Ralph Northam has granted pardons to over 1,200 Virginians over the past four years—including exonerating eight individuals who served lengthy prison sentences before being exonerated by additional evidence submitted in appellate courts. He also restored voting rights to more than 126,000 previously convicted felons.
“Virginians are forgiving people, who believe in second chances,” Governor Northam said. “When people make mistakes, and pay their debts, they deserve the opportunity to return and be productive members of society. We can all be proud that Virginia has been able to provide thousands of deserving people the opportunity for a fresh start.”
The Constitution of Virginia grants the Governor the authority to grant reprieves and pardons after conviction and restore the civil rights to individuals convicted of a felony.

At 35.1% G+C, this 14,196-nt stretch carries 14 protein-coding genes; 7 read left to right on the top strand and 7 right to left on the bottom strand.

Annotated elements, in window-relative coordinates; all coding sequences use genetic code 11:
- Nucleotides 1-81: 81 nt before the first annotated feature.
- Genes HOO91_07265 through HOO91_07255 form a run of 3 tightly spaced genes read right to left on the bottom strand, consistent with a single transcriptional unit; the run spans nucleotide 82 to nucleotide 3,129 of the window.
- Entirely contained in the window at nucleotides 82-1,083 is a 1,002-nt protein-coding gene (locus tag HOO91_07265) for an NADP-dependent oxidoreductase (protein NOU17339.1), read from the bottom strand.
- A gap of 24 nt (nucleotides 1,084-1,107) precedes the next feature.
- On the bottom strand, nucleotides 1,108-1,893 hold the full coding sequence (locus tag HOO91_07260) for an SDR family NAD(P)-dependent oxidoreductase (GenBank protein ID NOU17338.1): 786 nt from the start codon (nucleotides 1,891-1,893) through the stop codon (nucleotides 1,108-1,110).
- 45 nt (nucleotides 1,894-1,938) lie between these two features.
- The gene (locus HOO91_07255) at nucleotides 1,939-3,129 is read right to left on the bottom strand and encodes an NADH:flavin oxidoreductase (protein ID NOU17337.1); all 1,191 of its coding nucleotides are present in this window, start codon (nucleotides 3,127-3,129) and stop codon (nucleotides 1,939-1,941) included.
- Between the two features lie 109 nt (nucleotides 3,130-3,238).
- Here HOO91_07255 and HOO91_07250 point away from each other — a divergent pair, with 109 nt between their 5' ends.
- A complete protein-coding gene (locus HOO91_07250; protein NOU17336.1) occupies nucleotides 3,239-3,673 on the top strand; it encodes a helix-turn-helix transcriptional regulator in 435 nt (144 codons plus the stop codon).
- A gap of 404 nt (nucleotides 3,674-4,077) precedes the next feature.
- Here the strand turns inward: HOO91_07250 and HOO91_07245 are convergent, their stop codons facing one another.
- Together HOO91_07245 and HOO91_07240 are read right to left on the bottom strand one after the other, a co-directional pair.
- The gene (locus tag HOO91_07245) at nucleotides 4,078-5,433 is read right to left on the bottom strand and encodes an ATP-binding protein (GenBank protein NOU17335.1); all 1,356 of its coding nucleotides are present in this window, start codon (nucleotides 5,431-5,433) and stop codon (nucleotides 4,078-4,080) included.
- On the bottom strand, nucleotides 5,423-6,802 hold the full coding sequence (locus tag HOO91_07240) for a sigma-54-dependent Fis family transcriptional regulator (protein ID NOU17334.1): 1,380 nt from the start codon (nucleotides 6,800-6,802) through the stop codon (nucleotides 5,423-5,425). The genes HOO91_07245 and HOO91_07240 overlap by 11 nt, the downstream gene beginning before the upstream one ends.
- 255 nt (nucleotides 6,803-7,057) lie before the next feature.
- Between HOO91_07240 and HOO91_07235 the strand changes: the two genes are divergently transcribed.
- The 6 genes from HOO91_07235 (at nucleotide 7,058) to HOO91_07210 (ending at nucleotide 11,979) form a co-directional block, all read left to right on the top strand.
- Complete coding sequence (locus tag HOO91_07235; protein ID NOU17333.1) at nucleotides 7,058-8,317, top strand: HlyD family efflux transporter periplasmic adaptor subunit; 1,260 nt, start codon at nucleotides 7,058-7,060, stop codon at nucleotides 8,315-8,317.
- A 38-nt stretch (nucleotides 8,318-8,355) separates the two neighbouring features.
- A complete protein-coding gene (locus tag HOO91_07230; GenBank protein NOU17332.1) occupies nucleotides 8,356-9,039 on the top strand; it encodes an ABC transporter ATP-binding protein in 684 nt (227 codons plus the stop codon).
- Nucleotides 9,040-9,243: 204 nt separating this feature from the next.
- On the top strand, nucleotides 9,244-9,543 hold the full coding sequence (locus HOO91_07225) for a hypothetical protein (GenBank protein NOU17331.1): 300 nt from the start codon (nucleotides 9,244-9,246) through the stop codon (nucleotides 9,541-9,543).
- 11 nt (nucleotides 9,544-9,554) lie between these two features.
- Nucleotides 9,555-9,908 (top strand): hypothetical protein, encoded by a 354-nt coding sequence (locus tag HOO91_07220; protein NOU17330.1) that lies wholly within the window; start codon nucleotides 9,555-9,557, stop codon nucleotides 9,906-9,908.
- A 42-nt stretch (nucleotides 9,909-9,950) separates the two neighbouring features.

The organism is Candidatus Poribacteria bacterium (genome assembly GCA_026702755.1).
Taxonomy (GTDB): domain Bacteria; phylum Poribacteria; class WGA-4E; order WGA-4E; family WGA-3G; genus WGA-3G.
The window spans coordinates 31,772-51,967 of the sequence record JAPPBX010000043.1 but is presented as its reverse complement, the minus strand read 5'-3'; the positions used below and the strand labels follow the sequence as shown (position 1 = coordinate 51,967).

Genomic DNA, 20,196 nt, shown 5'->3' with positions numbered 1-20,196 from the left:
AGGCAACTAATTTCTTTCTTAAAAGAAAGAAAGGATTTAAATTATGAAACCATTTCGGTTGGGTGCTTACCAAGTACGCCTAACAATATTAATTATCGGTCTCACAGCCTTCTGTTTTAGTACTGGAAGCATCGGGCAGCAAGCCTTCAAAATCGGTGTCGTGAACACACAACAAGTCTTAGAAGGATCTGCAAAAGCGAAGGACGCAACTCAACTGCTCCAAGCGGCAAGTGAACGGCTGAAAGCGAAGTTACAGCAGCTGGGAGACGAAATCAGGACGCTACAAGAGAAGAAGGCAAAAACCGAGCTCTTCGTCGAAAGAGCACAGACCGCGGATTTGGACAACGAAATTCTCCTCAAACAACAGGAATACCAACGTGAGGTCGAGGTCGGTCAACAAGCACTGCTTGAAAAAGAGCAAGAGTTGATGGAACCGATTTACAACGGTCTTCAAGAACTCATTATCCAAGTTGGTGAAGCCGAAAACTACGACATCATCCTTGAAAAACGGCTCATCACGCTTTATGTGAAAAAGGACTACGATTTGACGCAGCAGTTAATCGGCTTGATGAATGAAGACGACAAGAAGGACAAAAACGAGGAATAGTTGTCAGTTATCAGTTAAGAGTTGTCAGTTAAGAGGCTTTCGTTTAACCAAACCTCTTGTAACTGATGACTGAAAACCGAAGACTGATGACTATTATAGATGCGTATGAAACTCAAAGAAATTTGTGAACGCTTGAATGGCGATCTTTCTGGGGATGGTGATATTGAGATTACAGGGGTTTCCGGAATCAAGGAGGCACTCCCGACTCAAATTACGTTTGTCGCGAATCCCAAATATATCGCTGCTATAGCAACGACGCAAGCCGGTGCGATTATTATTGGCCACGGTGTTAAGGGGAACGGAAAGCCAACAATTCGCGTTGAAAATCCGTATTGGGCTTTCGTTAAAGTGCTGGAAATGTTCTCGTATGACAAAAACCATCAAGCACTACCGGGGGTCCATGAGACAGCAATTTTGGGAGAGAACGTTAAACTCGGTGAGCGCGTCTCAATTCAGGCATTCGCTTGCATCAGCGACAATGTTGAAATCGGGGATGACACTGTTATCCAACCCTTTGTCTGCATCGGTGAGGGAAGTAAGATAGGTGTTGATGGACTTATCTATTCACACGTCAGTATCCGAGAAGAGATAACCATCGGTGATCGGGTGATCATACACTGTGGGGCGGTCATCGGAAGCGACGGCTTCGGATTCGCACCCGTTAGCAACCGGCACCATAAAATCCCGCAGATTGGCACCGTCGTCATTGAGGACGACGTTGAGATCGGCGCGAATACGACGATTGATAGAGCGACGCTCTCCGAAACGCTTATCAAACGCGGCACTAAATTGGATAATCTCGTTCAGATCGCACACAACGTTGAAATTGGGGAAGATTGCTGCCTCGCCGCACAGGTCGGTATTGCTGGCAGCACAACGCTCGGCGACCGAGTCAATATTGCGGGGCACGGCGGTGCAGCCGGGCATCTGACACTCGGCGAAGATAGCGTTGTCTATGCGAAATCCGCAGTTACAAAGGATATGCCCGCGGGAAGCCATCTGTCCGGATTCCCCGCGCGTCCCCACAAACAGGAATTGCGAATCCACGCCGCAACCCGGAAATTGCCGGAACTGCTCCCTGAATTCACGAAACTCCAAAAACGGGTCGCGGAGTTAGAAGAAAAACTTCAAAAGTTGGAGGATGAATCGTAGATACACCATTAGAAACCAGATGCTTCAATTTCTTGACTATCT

A pardon is supposed to provide unique relief to individuals with exceptional circumstances who have demonstrated rehabilitation. A governor can grant three types of pardons: simple, conditional, or absolute. A pardon does not remove the crime from an individual’s record.
Governor Northam has acted on nearly 4,000 pardon petitions, far more than his predecessors. This was made possible by committing additional staff and resources to ensure those seeking clemency received consideration.
During his term Northam created new eligibility criteria, mirroring a proposed change to the Constitution of Virginia that would automatically restore voting rights to individuals upon completion of their sentence of incarceration. Before leaving office Northam announced that going forward, any Virginian released from incarceration would qualify to have their rights restored, even if they remain on community supervision.
Under current law, anyone convicted of a felony in Virginia loses their civil rights, including the right to vote, serve on a jury, run for office, become a public notary, and carry a firearm. Virginia remains one of three states in the nation whose constitution permanently suspends these rights but gives the governor the sole discretion to restore civil rights, excluding firearm rights.